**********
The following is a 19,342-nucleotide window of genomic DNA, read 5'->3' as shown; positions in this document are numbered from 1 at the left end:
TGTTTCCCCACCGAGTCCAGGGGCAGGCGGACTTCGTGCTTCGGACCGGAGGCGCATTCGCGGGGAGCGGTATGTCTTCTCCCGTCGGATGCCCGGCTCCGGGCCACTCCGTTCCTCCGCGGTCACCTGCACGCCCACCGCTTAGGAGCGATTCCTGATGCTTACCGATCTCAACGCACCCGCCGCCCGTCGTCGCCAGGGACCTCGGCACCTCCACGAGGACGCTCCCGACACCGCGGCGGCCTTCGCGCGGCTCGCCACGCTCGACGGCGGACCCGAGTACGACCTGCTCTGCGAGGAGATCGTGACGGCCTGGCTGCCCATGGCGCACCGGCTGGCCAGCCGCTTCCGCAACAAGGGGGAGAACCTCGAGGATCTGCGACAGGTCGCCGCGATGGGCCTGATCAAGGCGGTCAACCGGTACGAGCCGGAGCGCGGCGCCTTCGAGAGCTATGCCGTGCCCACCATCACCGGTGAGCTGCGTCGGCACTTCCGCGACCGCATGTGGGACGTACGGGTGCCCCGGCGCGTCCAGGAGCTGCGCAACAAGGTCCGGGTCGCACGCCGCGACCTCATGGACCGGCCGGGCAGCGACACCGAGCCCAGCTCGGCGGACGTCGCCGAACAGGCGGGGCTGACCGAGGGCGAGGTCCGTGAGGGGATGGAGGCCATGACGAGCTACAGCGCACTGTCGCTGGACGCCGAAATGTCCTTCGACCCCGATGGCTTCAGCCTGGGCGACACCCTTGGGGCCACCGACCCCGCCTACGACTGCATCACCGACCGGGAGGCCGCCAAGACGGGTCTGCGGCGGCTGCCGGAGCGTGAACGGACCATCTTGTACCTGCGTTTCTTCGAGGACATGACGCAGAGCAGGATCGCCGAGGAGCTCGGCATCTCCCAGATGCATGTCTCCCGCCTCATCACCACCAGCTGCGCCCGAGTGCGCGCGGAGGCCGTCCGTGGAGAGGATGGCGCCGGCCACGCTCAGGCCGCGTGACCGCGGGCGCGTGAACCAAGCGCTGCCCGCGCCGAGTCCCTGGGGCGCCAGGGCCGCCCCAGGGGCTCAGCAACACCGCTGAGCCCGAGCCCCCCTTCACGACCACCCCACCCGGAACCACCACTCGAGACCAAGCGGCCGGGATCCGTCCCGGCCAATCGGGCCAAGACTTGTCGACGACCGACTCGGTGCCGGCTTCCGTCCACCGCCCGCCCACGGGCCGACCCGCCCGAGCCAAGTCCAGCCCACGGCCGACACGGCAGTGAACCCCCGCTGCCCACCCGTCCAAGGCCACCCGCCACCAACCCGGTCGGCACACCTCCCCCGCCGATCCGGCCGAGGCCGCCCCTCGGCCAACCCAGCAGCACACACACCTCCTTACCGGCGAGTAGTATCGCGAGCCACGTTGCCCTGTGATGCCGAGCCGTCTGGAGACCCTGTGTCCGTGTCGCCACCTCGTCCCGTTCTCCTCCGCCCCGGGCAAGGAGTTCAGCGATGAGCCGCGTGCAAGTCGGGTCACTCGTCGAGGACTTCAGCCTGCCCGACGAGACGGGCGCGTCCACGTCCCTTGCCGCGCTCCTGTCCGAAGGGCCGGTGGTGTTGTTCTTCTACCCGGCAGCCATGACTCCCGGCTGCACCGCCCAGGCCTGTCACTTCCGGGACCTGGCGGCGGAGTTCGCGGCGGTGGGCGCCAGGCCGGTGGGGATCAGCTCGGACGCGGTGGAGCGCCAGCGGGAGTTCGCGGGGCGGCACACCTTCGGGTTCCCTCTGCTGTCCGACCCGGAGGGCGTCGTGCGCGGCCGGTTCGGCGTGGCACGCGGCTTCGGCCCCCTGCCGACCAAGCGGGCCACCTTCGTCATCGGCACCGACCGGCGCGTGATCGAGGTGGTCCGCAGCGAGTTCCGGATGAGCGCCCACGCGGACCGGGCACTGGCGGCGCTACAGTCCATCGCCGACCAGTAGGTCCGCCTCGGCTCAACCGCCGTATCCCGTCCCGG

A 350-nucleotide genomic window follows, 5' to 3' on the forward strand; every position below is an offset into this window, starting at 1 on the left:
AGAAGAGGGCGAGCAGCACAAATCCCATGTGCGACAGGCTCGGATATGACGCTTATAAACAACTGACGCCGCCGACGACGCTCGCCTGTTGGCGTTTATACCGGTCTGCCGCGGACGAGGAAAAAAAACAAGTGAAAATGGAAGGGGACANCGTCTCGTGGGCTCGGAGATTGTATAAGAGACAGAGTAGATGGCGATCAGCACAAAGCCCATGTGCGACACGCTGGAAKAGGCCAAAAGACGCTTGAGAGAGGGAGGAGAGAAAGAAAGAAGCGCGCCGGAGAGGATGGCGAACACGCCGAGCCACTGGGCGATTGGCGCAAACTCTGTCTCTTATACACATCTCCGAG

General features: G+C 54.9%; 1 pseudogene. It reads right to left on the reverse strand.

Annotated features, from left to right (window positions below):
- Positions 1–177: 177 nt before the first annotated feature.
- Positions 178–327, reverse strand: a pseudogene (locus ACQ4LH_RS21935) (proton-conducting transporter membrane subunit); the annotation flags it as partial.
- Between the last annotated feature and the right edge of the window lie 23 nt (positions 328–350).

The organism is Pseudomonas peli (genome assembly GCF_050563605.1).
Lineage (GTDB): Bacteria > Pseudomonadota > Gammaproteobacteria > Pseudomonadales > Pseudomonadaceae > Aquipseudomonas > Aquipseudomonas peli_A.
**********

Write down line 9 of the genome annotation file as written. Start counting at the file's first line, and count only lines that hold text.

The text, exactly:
- Between the last annotated feature and the right edge of the window lie 23 nt (positions 328–350).